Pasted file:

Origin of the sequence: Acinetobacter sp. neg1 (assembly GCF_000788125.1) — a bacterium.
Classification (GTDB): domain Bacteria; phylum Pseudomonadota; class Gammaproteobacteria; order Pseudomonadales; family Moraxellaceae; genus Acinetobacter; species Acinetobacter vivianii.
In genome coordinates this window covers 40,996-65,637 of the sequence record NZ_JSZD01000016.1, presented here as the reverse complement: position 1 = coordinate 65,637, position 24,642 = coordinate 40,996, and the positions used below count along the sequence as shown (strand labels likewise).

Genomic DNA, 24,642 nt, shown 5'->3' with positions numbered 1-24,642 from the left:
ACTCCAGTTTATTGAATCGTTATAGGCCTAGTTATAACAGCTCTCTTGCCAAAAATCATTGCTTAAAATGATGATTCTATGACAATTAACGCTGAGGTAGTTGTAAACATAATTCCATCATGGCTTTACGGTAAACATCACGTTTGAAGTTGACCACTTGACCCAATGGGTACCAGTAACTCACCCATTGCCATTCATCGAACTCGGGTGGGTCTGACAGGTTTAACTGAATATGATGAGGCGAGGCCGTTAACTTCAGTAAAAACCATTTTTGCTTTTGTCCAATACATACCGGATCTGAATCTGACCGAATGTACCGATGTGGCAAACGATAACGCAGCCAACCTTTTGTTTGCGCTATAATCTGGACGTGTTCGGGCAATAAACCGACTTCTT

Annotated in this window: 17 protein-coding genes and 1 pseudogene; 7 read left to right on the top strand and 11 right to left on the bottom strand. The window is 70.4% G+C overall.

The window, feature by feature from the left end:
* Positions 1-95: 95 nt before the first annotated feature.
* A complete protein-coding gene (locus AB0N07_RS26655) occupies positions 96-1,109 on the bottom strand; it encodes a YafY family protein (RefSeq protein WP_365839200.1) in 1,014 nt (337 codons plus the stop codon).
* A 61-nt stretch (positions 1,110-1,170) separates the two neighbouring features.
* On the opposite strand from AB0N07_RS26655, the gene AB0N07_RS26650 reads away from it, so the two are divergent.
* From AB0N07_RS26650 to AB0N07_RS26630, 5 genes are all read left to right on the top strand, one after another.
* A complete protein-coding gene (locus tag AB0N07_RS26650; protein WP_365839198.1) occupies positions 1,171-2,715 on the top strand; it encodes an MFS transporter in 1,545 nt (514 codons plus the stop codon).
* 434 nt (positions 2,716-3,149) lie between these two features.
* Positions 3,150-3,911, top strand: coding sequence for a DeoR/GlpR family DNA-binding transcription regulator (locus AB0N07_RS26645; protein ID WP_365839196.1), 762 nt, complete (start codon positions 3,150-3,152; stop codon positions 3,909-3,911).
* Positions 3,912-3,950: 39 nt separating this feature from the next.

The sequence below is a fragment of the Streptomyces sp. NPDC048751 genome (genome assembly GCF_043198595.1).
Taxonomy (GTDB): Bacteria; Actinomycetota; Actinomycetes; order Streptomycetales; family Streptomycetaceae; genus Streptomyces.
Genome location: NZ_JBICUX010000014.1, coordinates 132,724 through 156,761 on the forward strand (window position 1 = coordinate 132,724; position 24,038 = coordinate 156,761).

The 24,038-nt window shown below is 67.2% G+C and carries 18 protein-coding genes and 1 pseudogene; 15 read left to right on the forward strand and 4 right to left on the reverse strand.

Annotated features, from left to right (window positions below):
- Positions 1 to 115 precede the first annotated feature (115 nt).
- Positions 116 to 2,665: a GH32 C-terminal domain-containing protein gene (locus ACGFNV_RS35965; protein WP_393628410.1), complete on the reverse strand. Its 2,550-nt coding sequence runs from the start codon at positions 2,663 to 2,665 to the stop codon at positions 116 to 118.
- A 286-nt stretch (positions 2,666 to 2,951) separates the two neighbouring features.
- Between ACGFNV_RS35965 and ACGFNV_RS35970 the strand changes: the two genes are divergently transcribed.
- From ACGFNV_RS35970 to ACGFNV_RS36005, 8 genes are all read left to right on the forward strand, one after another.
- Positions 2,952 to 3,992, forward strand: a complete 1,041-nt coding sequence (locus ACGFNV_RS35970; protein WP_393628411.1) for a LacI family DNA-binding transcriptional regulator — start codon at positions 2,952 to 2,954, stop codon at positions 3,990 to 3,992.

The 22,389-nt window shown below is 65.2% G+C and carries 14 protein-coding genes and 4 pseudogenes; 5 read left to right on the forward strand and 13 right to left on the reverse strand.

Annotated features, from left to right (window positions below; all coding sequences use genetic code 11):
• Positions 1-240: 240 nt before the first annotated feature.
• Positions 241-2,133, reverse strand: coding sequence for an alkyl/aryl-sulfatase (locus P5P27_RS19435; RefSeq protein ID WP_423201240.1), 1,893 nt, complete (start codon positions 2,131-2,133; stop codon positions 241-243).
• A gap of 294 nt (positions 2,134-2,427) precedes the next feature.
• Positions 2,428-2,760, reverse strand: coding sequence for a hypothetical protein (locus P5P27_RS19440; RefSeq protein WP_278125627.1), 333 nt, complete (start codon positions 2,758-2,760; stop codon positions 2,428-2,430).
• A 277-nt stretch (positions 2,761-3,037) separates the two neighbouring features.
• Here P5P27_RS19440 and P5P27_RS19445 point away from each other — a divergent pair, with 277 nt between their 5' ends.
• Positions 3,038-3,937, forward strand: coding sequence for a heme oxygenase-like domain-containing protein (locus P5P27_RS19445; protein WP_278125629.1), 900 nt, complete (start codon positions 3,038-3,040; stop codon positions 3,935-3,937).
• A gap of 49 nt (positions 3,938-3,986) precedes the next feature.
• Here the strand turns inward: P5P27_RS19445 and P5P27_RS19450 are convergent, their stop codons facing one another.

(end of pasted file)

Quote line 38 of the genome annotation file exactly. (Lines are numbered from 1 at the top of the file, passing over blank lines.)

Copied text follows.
• Here the strand turns inward: P5P27_RS19445 and P5P27_RS19450 are convergent, their stop codons facing one another.